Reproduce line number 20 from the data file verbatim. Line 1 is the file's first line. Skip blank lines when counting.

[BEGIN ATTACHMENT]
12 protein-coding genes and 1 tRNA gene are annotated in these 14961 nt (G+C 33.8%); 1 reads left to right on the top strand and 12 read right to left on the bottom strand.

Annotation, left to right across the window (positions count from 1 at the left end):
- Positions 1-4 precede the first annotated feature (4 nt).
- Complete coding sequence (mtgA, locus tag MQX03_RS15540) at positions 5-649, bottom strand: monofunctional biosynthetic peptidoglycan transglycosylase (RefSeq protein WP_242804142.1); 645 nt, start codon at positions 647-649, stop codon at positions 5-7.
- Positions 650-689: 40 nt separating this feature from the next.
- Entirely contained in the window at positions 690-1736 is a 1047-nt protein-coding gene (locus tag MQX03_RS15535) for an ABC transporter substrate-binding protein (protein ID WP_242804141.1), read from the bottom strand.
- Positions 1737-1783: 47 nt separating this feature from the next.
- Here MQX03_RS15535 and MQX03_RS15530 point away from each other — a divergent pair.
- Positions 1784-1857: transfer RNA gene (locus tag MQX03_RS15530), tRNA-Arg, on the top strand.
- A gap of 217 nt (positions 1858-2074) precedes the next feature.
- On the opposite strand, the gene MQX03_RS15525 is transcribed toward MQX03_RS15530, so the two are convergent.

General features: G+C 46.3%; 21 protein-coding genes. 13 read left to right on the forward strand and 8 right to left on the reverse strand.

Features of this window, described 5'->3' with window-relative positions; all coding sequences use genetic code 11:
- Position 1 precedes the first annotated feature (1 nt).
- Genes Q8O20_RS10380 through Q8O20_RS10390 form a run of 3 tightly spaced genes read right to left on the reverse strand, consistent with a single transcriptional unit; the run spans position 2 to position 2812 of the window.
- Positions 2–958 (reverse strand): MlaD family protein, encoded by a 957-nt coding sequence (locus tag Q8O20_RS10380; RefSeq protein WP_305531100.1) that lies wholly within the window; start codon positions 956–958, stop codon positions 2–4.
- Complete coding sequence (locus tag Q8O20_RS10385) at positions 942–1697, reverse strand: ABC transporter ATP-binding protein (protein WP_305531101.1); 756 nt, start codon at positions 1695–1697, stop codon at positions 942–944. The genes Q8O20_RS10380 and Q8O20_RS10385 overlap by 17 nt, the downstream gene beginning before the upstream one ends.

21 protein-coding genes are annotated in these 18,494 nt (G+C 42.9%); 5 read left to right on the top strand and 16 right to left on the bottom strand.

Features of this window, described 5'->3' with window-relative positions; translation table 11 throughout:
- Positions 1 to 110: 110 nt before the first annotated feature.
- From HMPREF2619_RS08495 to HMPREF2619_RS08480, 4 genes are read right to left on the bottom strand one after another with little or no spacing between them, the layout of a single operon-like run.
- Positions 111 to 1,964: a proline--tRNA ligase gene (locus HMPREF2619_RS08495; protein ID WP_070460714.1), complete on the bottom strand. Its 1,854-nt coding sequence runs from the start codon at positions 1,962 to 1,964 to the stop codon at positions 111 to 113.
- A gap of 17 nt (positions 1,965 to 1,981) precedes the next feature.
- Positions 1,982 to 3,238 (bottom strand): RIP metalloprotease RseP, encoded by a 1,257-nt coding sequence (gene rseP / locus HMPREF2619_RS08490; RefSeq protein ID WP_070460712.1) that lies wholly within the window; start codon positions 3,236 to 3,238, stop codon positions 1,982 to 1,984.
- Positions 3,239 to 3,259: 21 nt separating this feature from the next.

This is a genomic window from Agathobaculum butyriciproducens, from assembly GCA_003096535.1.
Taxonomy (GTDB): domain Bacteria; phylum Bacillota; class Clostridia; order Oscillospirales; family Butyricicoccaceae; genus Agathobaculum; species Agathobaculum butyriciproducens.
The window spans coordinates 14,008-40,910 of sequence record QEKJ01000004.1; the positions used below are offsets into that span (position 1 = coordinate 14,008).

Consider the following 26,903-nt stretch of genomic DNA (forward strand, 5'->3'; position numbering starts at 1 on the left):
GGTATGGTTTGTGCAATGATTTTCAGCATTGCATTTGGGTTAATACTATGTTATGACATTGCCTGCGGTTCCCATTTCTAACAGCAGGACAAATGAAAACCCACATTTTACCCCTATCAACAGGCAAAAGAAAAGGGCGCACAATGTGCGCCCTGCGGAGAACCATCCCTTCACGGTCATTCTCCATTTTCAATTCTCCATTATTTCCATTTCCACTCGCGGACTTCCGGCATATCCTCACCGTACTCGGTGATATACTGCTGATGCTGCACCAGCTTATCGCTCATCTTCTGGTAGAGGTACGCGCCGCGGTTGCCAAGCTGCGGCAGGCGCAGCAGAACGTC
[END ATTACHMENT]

- Positions 1 to 110: 110 nt before the first annotated feature.